Origins: We have another baseless scare on our hands, this one asking us to place reliance in unnamed scientists who have supposedly uncovered yet another dastardly plot by uncaring profit-driven companies to make a buck
even at the cost of compromising the wellbeing of our gonads. (A similar bobble-headed slander has dogged Mountain Dew for years. Consumption of that product has reputedly been shrinking manhoods or lowering sperm counts.)
Set your trembling knees to rest, because this story is as false as Granny's teeth. There is no such thing as tralfamadoraphyl — it's a made-up word, likely coined by a Kurt Vonnegut fan. (Tralfamador is the mythical planet Billy Pilgrim was imprisoned on in Slaughterhouse Five. As for the -phyl part, it's a scientific-sounding suffix, tacked on to make the word sound authentic
The only additional harm a smoker is likely to come to from firing up the wrong end of a cigarette and taking a drag will be having to endure the flavor of burning cellulose. These days cigarette filters are composed primarily of cellulose diacetate, the material from which paper napkins and tissue papers are made. Ingredients used to make the filter are triacetin, mineral oil, titanium dioxide, sorbitan monolaureate, and ethoxylated sorbitan monolaureate.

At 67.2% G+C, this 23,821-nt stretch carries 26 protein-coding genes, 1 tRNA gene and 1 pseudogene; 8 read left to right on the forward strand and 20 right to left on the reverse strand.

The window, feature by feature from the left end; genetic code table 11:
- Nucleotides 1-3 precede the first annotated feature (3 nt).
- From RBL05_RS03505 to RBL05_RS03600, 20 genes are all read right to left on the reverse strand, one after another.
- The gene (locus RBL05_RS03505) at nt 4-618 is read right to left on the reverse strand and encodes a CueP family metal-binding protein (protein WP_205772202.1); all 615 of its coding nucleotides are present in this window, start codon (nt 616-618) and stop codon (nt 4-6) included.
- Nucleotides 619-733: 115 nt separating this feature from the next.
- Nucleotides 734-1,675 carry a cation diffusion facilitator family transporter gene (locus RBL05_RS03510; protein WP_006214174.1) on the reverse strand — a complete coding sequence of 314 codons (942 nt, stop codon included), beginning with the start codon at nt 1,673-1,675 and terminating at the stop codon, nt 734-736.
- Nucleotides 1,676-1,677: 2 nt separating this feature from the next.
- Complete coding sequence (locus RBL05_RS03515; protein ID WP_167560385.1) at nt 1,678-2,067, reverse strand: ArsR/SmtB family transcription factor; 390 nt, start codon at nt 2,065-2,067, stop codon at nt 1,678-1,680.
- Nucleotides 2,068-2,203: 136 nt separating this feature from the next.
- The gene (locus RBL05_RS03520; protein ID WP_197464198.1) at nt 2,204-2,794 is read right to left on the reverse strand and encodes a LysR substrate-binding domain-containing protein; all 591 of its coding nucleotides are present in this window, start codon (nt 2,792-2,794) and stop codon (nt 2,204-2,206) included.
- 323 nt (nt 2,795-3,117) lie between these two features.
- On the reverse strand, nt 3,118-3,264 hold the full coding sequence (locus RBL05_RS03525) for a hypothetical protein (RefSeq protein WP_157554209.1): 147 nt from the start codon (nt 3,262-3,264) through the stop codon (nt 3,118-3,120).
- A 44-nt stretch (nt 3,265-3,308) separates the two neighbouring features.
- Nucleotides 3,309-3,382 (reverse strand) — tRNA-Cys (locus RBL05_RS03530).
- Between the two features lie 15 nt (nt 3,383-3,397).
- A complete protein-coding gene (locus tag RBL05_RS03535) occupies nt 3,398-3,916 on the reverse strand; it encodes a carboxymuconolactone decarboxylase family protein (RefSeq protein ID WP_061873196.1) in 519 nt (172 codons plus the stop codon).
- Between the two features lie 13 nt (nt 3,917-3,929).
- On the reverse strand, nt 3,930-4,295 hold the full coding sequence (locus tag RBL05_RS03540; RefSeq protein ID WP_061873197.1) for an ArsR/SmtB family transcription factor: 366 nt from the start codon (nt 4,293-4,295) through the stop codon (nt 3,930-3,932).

Filters were not always so innocuous: between 1952 and 1956, Kent cigarettes' Micronite filter was made with crocidolite, a particularly nasty form of asbestos. In 1995 Philip Morris USA (producer of Marlboro, Virginia Slims and Benson & Hedges) recalled 8 billion filter cigarettes because a contamination problem affected the plasticizer it used to strengthen cigarette filters, resulting in the formation of methyl isothiocyanate (MITC). MITC, which is used as a pesticide, causes corneal, liver and kidney damage in animals. Little is known about its toxicity in humans, but Philip Morris didn't feel like taking the chance of finding out.